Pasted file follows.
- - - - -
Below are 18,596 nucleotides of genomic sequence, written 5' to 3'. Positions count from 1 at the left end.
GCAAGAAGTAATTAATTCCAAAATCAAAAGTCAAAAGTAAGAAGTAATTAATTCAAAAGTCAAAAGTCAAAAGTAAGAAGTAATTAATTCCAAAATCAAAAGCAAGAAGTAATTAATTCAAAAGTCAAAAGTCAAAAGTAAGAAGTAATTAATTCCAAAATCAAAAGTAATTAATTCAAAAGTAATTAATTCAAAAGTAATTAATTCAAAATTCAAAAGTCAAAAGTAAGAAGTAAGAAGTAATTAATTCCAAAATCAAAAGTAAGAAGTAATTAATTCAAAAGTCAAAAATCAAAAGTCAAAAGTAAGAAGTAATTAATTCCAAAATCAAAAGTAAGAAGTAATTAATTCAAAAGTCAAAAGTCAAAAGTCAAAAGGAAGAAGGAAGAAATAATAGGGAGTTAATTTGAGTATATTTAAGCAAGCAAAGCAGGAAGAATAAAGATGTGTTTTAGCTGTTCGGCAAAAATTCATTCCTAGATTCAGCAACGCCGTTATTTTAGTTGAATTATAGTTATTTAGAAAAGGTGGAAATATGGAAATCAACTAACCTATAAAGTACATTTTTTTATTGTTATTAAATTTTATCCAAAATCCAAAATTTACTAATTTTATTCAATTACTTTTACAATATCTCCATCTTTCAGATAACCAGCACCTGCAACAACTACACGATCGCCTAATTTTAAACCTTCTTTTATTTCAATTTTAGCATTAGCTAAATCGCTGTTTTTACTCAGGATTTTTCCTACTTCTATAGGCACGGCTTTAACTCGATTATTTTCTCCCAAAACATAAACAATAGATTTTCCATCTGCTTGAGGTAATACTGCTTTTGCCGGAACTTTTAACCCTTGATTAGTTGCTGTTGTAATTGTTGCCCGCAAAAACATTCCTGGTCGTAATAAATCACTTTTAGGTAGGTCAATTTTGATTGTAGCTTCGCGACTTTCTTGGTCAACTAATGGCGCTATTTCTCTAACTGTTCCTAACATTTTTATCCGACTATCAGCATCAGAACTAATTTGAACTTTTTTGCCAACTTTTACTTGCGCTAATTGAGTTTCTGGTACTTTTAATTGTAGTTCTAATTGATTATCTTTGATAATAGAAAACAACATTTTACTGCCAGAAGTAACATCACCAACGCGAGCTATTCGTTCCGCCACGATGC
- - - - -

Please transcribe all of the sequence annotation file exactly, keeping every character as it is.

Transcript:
Below are 18,596 nucleotides of genomic sequence, written 5' to 3'. Positions count from 1 at the left end.
GCAAGAAGTAATTAATTCCAAAATCAAAAGTCAAAAGTAAGAAGTAATTAATTCAAAAGTCAAAAGTCAAAAGTAAGAAGTAATTAATTCCAAAATCAAAAGCAAGAAGTAATTAATTCAAAAGTCAAAAGTCAAAAGTAAGAAGTAATTAATTCCAAAATCAAAAGTAATTAATTCAAAAGTAATTAATTCAAAAGTAATTAATTCAAAATTCAAAAGTCAAAAGTAAGAAGTAAGAAGTAATTAATTCCAAAATCAAAAGTAAGAAGTAATTAATTCAAAAGTCAAAAATCAAAAGTCAAAAGTAAGAAGTAATTAATTCCAAAATCAAAAGTAAGAAGTAATTAATTCAAAAGTCAAAAGTCAAAAGTCAAAAGGAAGAAGGAAGAAATAATAGGGAGTTAATTTGAGTATATTTAAGCAAGCAAAGCAGGAAGAATAAAGATGTGTTTTAGCTGTTCGGCAAAAATTCATTCCTAGATTCAGCAACGCCGTTATTTTAGTTGAATTATAGTTATTTAGAAAAGGTGGAAATATGGAAATCAACTAACCTATAAAGTACATTTTTTTATTGTTATTAAATTTTATCCAAAATCCAAAATTTACTAATTTTATTCAATTACTTTTACAATATCTCCATCTTTCAGATAACCAGCACCTGCAACAACTACACGATCGCCTAATTTTAAACCTTCTTTTATTTCAATTTTAGCATTAGCTAAATCGCTGTTTTTACTCAGGATTTTTCCTACTTCTATAGGCACGGCTTTAACTCGATTATTTTCTCCCAAAACATAAACAATAGATTTTCCATCTGCTTGAGGTAATACTGCTTTTGCCGGAACTTTTAACCCTTGATTAGTTGCTGTTGTAATTGTTGCCCGCAAAAACATTCCTGGTCGTAATAAATCACTTTTAGGTAGGTCAATTTTGATTGTAGCTTCGCGACTTTCTTGGTCAACTAATGGCGCTATTTCTCTAACTGTTCCTAACATTTTTATCCGACTATCAGCATCAGAACTAATTTGAACTTTTTTGCCAACTTTTACTTGCGCTAATTGAGTTTCTGGTACTTTTAATTGTAGTTCTAATTGATTATCTTTGATAATAGAAAACAACATTTTACTGCCAGAAGTAACATCACCAACGCGAGCTATTCGTTCCGCCACGATGC